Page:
Before proceeding with the VMware Workstation Player installation, the first step is to install some build dependencies required to build the VMware kernel modules. So open the terminal app on your Debian system and run the following command:
sudo apt install build-essential linux-headers-$(uname -r)
Additionally, you can boost your APT command-line skills by checking out our specialized guide with examples on the subject.
Step 1: Download VMware Workstation Player
Point your browser to https://www.vmware.com/go/downloadplayer to download the latest version of VMware Workstation Player. When the page loads, click the “GO TO DOWNLOADS” link.
Because we will install VMware Workstation Player on Debian, click the “DOWNLOAD NOW” button on the “VMware Workstation Player for Linux 64-bit” section on the following page.
Wait for the download to complete, then you can close the browser window if you no longer require it.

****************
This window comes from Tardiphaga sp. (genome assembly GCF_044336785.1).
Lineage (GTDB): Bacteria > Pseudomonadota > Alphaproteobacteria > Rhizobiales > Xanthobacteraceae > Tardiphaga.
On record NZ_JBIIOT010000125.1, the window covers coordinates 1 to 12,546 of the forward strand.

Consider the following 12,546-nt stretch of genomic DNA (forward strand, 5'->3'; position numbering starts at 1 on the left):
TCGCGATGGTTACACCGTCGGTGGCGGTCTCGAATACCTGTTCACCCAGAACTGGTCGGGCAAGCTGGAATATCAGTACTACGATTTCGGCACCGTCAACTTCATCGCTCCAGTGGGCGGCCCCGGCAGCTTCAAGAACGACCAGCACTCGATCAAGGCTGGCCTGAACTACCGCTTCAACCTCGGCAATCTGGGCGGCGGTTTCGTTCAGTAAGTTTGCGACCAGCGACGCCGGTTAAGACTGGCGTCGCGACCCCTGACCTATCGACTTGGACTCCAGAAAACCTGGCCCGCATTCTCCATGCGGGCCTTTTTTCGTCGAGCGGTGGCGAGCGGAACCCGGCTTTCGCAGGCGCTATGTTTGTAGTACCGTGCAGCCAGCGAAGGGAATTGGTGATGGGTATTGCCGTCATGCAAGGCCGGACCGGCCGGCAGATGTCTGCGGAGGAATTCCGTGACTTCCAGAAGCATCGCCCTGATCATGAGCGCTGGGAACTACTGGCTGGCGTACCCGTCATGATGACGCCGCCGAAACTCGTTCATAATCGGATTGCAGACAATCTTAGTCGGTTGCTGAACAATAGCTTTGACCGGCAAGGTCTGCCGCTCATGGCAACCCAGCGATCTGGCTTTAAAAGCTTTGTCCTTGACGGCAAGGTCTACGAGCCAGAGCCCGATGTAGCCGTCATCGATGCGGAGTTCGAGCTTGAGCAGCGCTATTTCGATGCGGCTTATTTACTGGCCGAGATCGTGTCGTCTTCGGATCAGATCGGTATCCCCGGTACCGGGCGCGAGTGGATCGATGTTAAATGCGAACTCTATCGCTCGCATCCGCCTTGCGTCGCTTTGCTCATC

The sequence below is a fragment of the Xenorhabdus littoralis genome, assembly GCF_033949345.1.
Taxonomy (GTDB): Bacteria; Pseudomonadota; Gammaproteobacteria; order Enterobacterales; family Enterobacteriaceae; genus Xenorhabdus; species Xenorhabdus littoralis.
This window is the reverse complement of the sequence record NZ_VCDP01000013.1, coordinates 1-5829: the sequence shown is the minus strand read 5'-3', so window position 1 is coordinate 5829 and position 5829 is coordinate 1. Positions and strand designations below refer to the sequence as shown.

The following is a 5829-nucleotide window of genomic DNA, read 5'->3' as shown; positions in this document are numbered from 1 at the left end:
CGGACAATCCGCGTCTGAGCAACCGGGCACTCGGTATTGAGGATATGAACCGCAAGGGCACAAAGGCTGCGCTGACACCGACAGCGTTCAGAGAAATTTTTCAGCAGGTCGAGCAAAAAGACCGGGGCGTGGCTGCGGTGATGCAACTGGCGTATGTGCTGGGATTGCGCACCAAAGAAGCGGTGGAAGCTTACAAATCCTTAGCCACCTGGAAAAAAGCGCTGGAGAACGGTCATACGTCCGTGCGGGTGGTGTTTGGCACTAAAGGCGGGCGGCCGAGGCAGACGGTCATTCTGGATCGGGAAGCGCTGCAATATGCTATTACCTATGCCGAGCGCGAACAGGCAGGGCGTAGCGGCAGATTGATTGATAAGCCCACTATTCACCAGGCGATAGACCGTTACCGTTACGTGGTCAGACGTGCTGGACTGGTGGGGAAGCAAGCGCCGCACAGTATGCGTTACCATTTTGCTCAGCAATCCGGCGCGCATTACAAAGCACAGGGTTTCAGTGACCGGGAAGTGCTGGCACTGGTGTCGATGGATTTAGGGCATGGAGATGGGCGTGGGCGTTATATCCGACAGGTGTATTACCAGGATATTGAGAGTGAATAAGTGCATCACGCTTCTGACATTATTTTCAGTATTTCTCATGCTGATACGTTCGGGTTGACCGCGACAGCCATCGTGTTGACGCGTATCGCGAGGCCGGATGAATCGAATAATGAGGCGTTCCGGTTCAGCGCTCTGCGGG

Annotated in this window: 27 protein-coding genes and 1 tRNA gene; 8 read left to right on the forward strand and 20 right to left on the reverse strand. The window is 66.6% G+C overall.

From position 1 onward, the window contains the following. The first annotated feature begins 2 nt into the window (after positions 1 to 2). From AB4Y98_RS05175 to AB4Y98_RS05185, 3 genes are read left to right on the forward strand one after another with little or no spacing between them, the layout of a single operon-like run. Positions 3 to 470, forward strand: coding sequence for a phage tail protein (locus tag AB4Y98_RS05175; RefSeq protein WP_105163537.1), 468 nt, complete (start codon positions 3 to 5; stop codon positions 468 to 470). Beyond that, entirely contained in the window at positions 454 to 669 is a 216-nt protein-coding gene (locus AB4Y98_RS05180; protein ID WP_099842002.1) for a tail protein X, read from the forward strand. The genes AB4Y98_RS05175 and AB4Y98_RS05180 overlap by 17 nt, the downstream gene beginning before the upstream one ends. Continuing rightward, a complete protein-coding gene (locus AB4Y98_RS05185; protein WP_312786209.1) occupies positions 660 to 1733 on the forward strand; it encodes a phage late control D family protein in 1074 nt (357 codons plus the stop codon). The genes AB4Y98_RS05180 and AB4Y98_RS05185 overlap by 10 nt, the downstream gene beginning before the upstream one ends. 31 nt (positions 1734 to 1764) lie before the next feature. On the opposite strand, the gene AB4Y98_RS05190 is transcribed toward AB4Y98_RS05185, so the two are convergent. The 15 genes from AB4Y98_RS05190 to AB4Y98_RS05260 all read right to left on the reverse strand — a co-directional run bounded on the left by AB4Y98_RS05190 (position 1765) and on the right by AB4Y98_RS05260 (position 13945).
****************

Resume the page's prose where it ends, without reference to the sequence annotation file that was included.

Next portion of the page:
Bonus Tip: If you prefer to use the command line, you can skip downloading VMware Workstation Player through the browser and instead do it in the terminal using the following wget command:
wget -O VMware-Player-Full.bundle --user-agent="Mozilla/5.0 (X11; Linux x86_64; rv:109.0) Gecko/20100101 Firefox/109.0" https://www.vmware.com/go/getplayer-linux
Step 2: Make the File Executable
The downloaded file needs to be made executable. You have two options. If you prefer the command line, type
chmod +x followed by the file’s full path:
chmod +x Downloads/VMware-Player-Full-17.0.2-21581411.x86_64.bundle
The second approach is to use the File Manager application. Go to the directory where you downloaded the VMware Player installation file, then right-click on it and select “Properties” from the context menu.
Then, switch on the toggle “Executable as Program” to on. Once you have done that, you can close the Files application.
Step 3: Install VMware Workstation Player on Debian 12